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By Natalie Maroun

Managing Director

South Africans witnessed a miracle today.

The swearing in of President Cyril Ramaphosa, and the imminent birth of a new government of national unity, have been nothing short of miraculous.

Who could have imagined, just three months ago, that we would be here today? A little battered. A little bruised, for sure. But hopeful. And brimming with optimism, because we get a second chance at writing a new South African story.

Miraculous. Because if history has taught us anything at all, it is that human beings love to be in charge. And we hate to relinquish it, or have it taken from us.

To seek and maintain dominion over people, in order to profit from their resources, is the single most dominant driver of recorded human history.

From the ancient kingdoms of Africa and Asia, to the empires that rose and fell in Europe and the Americas, the story of humanity is the story of conquest and dominion. And the story of tragedy and devastation that inevitably follow when the conqueror becomes the conquered.

This is the story of our history. But it is hardly ancient history.

Around the world, the three horsemen of fascism, nationalism and totalitarianism are galloping apace. Turns out, the only thing we love more than being in charge is being in total charge.

We’ve seen it in the United States – supposedly a bastion of democracy – where Donald Trump's refusal to accept the 2020 election results led to the violent storming of the US Capitol, resulting in the deaths of five people, and injuring over 140 others, including 81 Capitol police officers.

We've seen it in Turkey, where Recep Tayyip Erdoğan, the self-styled ‘guardian of the common people’, has centralised power while simultaneously purging the judiciary and military and cracking down on the media and academia.

We’ve seen it in Brazil, where Jair Bolsonaro, positioning himself as an anti-corruption champion and defender of traditional values, have strong-armed extremist policies that have exacerbated divisions within Brazilian society.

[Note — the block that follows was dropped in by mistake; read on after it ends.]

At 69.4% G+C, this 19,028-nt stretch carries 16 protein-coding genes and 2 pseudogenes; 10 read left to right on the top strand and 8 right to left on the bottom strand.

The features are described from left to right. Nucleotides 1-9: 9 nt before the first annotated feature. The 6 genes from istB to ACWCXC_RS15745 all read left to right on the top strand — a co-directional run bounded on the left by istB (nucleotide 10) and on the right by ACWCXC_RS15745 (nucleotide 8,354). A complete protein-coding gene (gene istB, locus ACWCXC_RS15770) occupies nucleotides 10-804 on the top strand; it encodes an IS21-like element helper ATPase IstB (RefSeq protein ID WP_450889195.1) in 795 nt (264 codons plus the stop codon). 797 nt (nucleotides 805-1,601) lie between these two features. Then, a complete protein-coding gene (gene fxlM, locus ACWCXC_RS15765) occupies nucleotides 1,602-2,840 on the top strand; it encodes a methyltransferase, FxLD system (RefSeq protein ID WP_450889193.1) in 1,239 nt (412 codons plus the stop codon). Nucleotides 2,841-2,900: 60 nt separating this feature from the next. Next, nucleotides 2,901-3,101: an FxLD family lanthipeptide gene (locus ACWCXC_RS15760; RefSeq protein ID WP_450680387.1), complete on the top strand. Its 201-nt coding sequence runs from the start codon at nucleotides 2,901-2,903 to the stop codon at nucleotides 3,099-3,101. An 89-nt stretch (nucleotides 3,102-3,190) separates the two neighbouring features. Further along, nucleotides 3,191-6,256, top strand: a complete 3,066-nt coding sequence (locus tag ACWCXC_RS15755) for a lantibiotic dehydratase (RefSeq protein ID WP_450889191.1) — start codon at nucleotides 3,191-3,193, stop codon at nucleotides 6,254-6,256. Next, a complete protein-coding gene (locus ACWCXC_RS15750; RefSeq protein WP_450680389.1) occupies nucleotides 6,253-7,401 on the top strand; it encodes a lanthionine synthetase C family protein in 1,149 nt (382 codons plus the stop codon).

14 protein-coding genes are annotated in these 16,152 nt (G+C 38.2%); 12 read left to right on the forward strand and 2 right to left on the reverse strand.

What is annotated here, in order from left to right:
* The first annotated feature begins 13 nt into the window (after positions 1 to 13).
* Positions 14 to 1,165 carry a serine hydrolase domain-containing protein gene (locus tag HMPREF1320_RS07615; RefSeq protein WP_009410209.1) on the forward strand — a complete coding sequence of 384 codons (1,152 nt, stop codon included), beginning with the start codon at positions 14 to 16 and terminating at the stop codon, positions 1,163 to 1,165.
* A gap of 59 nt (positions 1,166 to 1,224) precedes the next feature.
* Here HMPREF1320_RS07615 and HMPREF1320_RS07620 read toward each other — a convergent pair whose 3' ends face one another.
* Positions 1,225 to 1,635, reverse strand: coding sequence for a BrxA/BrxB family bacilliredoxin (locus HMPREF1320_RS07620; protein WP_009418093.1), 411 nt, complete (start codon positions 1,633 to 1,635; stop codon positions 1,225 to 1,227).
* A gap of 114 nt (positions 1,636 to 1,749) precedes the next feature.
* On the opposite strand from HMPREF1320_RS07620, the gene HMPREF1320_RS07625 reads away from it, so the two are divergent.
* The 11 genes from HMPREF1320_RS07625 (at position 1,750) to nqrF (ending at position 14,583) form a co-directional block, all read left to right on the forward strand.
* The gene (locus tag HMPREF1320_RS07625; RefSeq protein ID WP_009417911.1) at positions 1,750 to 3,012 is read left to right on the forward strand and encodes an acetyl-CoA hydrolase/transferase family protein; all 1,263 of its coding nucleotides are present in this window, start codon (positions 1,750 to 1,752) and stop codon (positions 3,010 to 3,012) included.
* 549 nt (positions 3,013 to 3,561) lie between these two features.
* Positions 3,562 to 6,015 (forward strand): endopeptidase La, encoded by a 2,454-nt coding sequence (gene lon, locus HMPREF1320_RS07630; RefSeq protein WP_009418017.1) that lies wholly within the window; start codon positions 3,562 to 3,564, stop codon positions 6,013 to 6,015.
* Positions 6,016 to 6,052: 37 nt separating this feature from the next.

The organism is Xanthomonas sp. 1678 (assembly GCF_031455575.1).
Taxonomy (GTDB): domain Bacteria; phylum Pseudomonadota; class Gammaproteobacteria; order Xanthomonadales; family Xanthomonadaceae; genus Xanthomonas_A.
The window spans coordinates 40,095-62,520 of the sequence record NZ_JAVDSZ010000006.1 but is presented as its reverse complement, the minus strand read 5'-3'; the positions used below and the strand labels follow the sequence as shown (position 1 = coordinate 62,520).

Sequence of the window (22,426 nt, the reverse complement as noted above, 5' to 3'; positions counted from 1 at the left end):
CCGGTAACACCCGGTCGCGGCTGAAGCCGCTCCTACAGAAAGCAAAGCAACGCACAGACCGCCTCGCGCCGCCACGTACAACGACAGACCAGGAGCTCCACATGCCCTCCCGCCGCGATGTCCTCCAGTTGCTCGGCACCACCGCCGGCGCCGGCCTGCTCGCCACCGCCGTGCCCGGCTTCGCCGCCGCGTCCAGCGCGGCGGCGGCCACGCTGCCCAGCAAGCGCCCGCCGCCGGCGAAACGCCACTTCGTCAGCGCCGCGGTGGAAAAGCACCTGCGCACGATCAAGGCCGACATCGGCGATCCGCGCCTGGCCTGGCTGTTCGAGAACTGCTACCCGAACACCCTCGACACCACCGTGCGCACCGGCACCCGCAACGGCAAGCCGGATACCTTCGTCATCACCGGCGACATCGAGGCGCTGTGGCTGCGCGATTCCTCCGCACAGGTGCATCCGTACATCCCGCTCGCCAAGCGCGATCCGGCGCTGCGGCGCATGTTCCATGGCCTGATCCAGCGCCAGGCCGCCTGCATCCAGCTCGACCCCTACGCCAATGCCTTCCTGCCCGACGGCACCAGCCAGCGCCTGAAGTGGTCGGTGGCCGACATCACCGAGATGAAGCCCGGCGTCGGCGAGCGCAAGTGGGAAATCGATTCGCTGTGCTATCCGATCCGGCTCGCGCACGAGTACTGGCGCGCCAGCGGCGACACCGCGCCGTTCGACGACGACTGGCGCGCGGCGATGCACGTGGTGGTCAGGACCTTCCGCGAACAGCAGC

And we’ve seen it in Russia, where Vladimir Putin has maintained power for over two decades by systematically dismantling opposition, controlling the media, and manipulating electoral processes to cement his authoritarian regime under the guise of national stability and resurgence.

Closer to home, no fewer than five African nations – Burkina Faso, Chad, Guinea, Sudan and Mali – have all seen military coups in just the last five years. Of these, none have returned to democratic rule. The politics and the personalities vary, but the root cause is the same: An insatiable hunger for power, and a bloody determination to hang on to it – no matter the cost.

Because power is a silent assassin.

It lures with the beguiling language of service, selflessness, and the greater public good. It flatters and seduces under the cloak of virtue and altruism. And it routinely wraps itself in the flag of nationalism.

Soon, it has established itself not only as the better way, but the only way. 

But power is, by its very nature, voracious. It is never satisfied.

Slowly, imperceptibly, it begins to flex muscles of ego and ambition, and almost always at the expense of humility and empathy. Greater good takes on a darker meaning. Righteousness becomes relative. And before you realise it, power has become both the means, and the end.

This could so easily have been us.

For years, the sceptre of national collapse hung over South Africa like a doomsday premonition.  “Another Zimbabwe” became the dog whistle of white flight, and “pro poor” the rallying cry of the extreme left, as critics and supporters alike noted one dismal state failure after another:


Our failure to hold the looters and the grifters to account.
Our failure keep the lights on, and our infrastructure from collapsing.
Our failure to stem the rot of crime or gender-based violence.
Our failure to feed, educate or care for the most vulnerable in our community.


State collapse could so easily have been us. All the actors and the ingredients were in place. The table was set. In KwaZulu Natal, and the many other hotbeds of dissent and disaffection, the story was already being written.

Friday, 14 June changed the story. And it’s given us a unique, unprecedented opportunity to rewrite it completely.

We may never know just how close we came to the precipice of collapse. But all of us know, instinctively, that South Africa would have been fatally fractured by four more years of impotent infighting and petty party politics.


Our country would not have survived it.


But on Friday, the people we chose to represent us – people who have so often proven unequal to the task – got it right.


In a breathtaking week of courage, humility, sacrifice and statesmanship, they chose to do something so few others around the world have been able to do: They turned a deaf ear to the beguiling whispers of power, to do what is truly in the national interest.

Exhale, South Africa. Our leaders – bar a few silent assassins of democracy – have done their bit.


The centre held. Common sense prevailed. The guardrails of democracy remained  intact. And South Africa's leaders remembered who they are, and who they serve.


Now it’s up to us.


Exhale, South Africa.


Then take a deep breath. We have work to do.

© The Performance Agency


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